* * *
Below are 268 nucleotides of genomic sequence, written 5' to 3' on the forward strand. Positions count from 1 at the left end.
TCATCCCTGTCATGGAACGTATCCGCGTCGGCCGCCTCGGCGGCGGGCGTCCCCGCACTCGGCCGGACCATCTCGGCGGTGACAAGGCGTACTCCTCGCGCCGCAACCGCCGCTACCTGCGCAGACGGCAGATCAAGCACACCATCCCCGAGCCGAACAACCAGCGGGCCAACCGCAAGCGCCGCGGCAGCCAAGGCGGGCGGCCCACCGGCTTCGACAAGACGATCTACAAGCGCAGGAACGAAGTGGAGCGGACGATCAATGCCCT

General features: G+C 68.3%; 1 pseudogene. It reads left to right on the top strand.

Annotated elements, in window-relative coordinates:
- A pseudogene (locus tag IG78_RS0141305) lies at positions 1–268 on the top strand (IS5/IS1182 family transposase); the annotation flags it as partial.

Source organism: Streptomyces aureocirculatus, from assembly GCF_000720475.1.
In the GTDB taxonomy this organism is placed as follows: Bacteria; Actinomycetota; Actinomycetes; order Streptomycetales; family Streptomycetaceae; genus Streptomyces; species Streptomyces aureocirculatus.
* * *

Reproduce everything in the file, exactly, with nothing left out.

Below are 268 nucleotides of genomic sequence, written 5' to 3' on the forward strand. Positions count from 1 at the left end.
TCATCCCTGTCATGGAACGTATCCGCGTCGGCCGCCTCGGCGGCGGGCGTCCCCGCACTCGGCCGGACCATCTCGGCGGTGACAAGGCGTACTCCTCGCGCCGCAACCGCCGCTACCTGCGCAGACGGCAGATCAAGCACACCATCCCCGAGCCGAACAACCAGCGGGCCAACCGCAAGCGCCGCGGCAGCCAAGGCGGGCGGCCCACCGGCTTCGACAAGACGATCTACAAGCGCAGGAACGAAGTGGAGCGGACGATCAATGCCCT

General features: G+C 68.3%; 1 pseudogene. It reads left to right on the top strand.

Annotated elements, in window-relative coordinates:
- A pseudogene (locus tag IG78_RS0141305) lies at positions 1–268 on the top strand (IS5/IS1182 family transposase); the annotation flags it as partial.

Source organism: Streptomyces aureocirculatus, from assembly GCF_000720475.1.
In the GTDB taxonomy this organism is placed as follows: Bacteria; Actinomycetota; Actinomycetes; order Streptomycetales; family Streptomycetaceae; genus Streptomyces; species Streptomyces aureocirculatus.